Apple Matters: Watches in this space

Published on the 08/12/2014 | Written by Mark Webster

Apple watch

While the Apple Watch is not available for purchase over here yet, Mark Webster discusses the impact it might have and reviews three alternatives…

Apple has had another good year, despite the year’s decline in iPad sales (and all tablet sales actually). Regardless, the tablet hasn’t had its day yet. The iPad Air 2 is a simply stunning example of slim, high-tech computing power (see my review here – there’s lots of development left in this space, but pundits, particularly those not particularly enamoured of Apple, continuously demand more innovation from the Cupertino giant.

But Apple is set to deliver. Apple Watch is the big news for 2015; it has been announced, developers have been given the tools to create Watch apps and Apple has been adding more information to its site. We’ll be able to buy it … some time in 2015.

Meanwhile, there are lots of other watches with varying degrees of ‘smartness’ available already. And they’re affordable. These tend to be aimed at fitness, although they can also (usually) tell the time. While I can be a bit cynical about those people who simply have to monitor every single aspect of their lives (tech-enabled narcissism?) there are lots of very practical uses for a monitoring device on your wrist. For a start, I do appreciate seeing the time at a glance rather than having to dig an iPhone out of my pocket or bag. More importantly, if you have some medical condition, this kind of unobtrusive monitoring which also looks fairly attractive and tells you the time could literally be a lifesaver, or at least genuinely informative.

This medical space will be a big Apple Watch draw card. Imagine your medical specialist being able to follow some of your medical parameters remotely. More generally, though, we should probably all be moving our bodies more. I’ve long used the free app Moves to tell me how many steps I’ve taken, calories burnt and distance walked, and it’s a salutary lesson sometimes just how inactive I can be over a day. Wrist-borne devices take all this to the next level, with the added benefit that you don’t actually need to have your smartphone on you to measure the same, or even more, data.

I’ve had a closer look at three non-Apple smart watches you can buy here. The LifeTrak C200Core ($150) doesn’t talk to my iPhone, but it does have the ability to track heart rate, measure calories burnt (once you’ve set your personal age, weight, height etc) and has workouts with goal setting all in the device, plus a replaceable battery – no recharging.

It’s also attractive and has changeable wristbands (there are many available). It’s extremely quick to change into a band that suits your attire, or your mood. But since it doesn’t talk to my iPhone, I have to tell Endomondo that I’m ‘going on a workout’ (a bike ride in my case) plus launch the workout mode on the LifeTrak. It’s a nice enough device, but think of the LifeTrak more as a standalone thing. The newer LifeTrak C300 does communicate with iOS, via a LifeTrack app. That would be worth a look.

The Mio ($250) seems big and chunky when you look at it on a desk, but once on your wrist it’s surprisingly comfortable. A USB charger clips to the back for charging from computer via USB. It has two bright LEDs underneath that shine into your skin and measure your pulse with remarkable accuracy. That means no chest band: a big plus. It lasts several days on a charge. You can load up an app like Endomondo and tell it to communicate with your ‘heart-monitoring chest band’ – however, it finds the Mio and you’re away. Mio communicates with your iDevice (or Android) and is registered as a device by Apple’s Health app, so between those two apps, you get a pretty detailed overview of your activity. Endomondo already measures a pretty impressive range of data points, and even tells you what the weather was like on the day you exercised – I cycle more slowly when it’s raining, and now I can see at a glance why my figures were slow a month ago. Adding your heart rate into that data set is pretty cool.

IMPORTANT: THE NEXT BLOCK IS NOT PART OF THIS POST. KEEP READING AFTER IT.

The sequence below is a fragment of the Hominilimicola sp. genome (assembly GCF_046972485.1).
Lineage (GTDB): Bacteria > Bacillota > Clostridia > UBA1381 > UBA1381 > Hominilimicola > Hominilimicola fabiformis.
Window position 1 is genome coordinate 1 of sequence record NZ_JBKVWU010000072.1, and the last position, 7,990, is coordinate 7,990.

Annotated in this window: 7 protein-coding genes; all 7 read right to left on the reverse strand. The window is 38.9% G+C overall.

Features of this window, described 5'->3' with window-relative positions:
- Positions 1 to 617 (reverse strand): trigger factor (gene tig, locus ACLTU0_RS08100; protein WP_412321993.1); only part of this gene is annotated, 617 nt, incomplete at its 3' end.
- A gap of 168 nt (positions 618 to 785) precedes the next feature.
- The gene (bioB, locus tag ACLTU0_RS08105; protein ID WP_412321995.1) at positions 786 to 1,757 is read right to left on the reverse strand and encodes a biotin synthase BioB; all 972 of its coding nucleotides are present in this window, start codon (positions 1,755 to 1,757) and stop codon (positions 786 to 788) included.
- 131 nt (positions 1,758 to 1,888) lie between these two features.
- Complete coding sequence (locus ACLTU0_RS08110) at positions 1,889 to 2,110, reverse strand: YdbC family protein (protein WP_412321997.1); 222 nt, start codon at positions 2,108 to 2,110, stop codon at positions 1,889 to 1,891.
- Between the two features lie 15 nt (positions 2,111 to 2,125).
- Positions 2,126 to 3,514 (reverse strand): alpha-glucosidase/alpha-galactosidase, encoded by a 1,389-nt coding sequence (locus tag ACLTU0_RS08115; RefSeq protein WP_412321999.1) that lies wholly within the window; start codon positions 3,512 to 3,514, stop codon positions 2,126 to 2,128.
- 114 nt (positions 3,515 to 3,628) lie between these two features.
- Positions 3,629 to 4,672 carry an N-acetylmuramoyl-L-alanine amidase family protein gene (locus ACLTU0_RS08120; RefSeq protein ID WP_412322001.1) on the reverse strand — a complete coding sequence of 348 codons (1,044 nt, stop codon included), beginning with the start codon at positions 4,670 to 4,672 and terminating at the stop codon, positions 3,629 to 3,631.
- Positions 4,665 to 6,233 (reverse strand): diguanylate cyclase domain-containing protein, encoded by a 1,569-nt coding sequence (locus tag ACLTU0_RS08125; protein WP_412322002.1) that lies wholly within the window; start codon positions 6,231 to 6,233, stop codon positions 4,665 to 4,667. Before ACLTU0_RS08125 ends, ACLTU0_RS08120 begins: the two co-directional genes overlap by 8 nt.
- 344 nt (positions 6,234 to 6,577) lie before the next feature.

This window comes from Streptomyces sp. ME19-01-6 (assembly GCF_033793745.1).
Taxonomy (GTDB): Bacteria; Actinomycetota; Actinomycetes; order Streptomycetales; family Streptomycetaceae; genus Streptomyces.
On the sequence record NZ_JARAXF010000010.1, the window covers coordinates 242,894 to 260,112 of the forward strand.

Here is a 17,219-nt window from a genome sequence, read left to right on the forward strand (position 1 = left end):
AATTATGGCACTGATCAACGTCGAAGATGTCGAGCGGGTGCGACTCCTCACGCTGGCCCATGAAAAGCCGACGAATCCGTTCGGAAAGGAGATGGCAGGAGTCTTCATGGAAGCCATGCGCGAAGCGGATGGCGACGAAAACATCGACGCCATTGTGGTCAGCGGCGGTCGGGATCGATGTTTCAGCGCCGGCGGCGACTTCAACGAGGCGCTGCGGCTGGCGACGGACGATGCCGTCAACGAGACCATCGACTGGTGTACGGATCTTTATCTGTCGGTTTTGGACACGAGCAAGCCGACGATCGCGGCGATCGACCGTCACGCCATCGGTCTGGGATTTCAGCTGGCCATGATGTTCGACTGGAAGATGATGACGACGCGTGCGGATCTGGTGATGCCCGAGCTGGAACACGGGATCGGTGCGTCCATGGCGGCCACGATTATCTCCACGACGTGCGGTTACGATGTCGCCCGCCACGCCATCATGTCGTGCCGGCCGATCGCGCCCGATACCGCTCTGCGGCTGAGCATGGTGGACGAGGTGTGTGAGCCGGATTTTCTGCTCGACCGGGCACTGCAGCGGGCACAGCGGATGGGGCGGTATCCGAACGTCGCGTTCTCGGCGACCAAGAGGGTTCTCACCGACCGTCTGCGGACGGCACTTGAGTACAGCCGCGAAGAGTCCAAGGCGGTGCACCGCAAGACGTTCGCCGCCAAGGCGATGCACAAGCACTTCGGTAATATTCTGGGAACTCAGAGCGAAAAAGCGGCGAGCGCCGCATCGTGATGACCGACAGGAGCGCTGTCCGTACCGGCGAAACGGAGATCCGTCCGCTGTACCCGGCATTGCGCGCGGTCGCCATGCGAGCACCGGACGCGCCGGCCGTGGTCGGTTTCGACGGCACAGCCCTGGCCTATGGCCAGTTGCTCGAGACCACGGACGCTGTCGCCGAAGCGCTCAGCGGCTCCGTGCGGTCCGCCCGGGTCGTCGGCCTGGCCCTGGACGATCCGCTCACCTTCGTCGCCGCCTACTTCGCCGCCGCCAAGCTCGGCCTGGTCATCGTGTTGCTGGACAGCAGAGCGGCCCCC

The Scosche Rhythm (c$80) doesn’t even have a watch-face, just a bright yellow plastic case with three buttons on it: Minus, S and Plus. The cloth band is super comfortable but you have to wonder how long the velcro will last; luckily a spare is included. Also, you don’t wear it like a watch, but up on your forearm nearer your elbow. It charges via USB in two hours via a cradle that snaps to the phone back. The centre stylised S button is play/pause with one press, next track is two, three presses is previous track, press and holding it for three seconds turns it off – the other two are volumes. Everything you do is via the Scosche Rhythm app. Basically, the Rhythm is just an iTunes controller with a heart-rate monitor until it’s transmitting to the app – then it covers calories, speed/distance, indicates workout intensity and presents an activity summary.

Of the three, although I like the look of the LifeTrack, the Mio is the most useful to me – but this space is increasingly rich in products.

Mark Webster is an independent writer of Apple Mac and iOS/iDevice news and reviews for Australia and New Zealand, covering Apple Mac and iDevice (iPad, iPhone, iPod touch) hardware and software and accessories. His guest blog posts make it easy to find the most up-to-date news and information on Apple products and software.

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